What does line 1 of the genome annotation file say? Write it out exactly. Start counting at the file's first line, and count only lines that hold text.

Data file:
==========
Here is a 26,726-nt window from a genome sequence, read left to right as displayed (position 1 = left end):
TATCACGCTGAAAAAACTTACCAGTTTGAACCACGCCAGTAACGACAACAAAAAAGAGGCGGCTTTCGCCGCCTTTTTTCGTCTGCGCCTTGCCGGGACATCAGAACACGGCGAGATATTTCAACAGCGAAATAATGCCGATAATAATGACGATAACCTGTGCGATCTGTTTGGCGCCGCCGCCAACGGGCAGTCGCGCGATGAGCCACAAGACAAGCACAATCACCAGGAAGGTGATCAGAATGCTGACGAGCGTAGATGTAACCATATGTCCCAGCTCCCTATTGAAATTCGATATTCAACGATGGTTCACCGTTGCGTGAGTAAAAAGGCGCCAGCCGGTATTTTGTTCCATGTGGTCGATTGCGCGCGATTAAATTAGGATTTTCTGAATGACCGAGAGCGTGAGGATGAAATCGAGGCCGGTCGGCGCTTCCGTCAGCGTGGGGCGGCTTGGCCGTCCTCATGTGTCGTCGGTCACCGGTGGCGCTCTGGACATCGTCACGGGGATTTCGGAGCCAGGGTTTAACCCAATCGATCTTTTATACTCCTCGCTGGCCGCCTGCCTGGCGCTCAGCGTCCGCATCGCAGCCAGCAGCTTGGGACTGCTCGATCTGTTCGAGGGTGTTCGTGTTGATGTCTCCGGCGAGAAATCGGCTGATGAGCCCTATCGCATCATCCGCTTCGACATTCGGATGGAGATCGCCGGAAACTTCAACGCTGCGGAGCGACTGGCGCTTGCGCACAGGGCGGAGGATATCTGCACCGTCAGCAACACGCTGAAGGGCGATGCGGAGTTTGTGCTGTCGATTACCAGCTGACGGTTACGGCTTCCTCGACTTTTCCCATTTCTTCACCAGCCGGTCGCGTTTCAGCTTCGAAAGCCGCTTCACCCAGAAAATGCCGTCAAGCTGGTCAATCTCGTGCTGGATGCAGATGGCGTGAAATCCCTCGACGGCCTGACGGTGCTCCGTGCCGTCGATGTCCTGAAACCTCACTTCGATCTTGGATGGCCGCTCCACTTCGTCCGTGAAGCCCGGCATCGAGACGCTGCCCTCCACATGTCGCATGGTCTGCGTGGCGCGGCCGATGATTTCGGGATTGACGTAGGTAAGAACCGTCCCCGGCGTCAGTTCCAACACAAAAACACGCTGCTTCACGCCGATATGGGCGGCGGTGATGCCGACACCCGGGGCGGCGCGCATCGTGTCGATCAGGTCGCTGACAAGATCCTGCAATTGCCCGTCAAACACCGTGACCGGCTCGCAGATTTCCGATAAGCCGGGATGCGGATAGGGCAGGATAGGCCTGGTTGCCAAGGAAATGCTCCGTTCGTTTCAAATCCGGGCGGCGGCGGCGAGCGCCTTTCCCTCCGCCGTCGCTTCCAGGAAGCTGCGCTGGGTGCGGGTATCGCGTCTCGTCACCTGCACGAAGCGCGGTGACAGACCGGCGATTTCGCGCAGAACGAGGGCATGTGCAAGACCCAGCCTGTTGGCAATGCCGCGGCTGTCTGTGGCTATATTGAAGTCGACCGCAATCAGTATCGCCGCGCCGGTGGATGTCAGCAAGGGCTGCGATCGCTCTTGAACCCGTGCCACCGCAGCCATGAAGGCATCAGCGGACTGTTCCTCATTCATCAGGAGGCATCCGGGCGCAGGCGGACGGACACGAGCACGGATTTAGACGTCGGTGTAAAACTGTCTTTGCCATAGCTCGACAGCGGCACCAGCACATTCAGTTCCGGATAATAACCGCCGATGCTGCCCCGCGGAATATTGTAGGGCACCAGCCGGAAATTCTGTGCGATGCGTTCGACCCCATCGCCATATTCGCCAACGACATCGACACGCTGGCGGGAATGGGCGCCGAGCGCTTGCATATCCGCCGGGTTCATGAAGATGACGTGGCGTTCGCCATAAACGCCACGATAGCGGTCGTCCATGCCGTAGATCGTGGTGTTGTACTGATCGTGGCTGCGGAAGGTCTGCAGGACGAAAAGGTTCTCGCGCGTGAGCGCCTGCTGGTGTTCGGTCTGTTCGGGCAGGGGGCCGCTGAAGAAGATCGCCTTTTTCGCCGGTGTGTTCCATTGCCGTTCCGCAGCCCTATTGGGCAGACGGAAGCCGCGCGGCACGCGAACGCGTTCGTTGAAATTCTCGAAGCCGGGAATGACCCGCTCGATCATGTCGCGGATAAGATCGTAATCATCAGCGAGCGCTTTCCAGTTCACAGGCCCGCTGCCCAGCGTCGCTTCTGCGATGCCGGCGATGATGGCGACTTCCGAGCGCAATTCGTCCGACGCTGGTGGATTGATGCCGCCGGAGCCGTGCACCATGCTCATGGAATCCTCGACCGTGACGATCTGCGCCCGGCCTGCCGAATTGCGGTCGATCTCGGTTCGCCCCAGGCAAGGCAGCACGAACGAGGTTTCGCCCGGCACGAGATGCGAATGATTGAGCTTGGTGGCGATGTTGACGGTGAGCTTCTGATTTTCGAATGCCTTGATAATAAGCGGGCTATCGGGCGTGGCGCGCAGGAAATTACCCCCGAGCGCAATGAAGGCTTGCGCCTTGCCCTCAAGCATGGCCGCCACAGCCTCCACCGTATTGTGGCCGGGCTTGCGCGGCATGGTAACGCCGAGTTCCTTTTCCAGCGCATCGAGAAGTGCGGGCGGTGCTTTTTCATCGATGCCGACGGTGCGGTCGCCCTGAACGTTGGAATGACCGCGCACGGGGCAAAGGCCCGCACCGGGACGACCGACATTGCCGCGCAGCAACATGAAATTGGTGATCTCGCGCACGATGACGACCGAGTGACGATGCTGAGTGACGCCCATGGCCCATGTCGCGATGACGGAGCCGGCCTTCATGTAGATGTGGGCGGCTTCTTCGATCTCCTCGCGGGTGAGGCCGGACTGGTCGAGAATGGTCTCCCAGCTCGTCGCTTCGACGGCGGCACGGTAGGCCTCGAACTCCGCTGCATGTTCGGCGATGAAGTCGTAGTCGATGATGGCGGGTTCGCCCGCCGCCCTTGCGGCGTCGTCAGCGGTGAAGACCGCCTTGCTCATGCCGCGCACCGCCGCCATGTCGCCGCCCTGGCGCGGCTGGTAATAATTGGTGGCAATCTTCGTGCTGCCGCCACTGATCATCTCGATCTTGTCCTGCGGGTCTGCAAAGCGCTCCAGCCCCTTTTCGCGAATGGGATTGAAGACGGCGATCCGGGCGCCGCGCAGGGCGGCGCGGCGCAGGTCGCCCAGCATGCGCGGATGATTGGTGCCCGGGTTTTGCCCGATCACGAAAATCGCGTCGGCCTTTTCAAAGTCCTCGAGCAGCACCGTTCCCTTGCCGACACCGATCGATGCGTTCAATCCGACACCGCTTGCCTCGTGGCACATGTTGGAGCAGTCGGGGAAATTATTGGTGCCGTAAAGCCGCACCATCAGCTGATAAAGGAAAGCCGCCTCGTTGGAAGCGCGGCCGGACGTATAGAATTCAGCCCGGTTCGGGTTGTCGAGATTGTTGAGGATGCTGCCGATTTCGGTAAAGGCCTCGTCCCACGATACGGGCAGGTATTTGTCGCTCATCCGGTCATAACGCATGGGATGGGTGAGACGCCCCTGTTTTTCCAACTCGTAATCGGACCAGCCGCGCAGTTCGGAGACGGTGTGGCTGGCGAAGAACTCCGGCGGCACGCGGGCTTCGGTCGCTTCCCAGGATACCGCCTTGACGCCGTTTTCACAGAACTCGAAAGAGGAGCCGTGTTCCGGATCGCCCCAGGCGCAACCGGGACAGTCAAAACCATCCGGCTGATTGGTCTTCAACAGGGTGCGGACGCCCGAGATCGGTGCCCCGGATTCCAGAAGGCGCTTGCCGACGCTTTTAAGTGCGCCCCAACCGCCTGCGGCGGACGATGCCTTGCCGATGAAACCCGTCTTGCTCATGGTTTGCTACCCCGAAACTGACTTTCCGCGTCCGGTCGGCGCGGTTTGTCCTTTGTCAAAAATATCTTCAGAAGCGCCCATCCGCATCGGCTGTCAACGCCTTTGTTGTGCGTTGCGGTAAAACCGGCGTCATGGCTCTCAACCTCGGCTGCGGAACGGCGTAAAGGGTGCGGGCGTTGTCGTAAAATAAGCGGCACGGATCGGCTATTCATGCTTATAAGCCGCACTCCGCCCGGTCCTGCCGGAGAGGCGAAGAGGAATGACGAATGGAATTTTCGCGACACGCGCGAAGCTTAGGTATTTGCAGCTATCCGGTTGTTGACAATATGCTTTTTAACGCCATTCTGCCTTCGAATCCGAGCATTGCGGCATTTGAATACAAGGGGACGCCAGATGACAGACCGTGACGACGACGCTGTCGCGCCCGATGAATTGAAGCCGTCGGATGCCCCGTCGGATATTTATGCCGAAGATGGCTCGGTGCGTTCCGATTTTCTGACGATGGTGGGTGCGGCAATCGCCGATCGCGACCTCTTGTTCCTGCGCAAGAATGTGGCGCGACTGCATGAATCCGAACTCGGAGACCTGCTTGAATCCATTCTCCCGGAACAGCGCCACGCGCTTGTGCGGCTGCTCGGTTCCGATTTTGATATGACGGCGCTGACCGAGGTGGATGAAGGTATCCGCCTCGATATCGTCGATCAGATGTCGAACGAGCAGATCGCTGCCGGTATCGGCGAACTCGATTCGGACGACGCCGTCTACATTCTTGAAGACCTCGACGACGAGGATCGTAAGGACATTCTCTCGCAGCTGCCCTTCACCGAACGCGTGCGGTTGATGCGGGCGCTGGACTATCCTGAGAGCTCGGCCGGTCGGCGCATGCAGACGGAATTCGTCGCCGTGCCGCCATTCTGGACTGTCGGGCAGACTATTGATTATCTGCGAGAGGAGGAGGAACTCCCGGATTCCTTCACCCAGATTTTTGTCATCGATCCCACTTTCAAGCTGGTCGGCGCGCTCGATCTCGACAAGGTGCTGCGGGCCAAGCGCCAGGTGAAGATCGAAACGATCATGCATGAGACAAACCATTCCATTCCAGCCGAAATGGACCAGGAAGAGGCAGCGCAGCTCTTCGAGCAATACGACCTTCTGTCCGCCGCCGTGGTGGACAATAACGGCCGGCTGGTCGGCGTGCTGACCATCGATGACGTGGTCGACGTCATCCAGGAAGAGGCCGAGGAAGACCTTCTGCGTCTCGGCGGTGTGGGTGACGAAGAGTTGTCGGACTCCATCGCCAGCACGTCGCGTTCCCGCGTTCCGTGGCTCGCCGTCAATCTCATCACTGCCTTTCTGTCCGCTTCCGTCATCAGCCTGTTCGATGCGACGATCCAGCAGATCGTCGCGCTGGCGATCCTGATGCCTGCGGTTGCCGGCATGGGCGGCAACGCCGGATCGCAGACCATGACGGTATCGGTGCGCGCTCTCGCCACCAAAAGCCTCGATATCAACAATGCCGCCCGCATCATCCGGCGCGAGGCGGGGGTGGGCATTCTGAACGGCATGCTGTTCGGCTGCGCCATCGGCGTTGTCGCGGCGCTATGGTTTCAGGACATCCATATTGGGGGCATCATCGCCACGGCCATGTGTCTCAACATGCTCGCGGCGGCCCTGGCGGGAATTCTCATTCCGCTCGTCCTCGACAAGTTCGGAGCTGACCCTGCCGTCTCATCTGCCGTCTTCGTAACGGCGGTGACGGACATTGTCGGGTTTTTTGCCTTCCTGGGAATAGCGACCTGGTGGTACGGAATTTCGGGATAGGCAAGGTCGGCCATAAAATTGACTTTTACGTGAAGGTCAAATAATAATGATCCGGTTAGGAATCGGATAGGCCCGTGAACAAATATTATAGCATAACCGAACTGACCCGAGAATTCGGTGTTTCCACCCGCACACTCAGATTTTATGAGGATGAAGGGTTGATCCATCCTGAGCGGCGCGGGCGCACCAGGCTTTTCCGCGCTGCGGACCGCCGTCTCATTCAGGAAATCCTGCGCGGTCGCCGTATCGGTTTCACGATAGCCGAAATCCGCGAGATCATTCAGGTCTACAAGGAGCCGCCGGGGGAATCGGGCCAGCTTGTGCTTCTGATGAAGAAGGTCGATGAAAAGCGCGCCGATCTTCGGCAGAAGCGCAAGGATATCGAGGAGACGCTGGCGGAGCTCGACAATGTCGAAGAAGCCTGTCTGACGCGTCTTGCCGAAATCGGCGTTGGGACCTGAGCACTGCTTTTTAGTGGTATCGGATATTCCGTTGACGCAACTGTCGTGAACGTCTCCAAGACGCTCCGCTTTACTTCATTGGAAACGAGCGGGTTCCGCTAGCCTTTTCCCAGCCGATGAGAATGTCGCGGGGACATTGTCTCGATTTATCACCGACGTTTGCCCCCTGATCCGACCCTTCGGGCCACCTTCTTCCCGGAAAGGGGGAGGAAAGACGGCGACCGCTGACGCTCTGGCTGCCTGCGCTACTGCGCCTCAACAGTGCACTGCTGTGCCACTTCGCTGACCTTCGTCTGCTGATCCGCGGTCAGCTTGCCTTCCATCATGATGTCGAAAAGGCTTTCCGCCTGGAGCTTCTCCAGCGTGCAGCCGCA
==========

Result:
Here is a 26,726-nt window from a genome sequence, read left to right as displayed (position 1 = left end):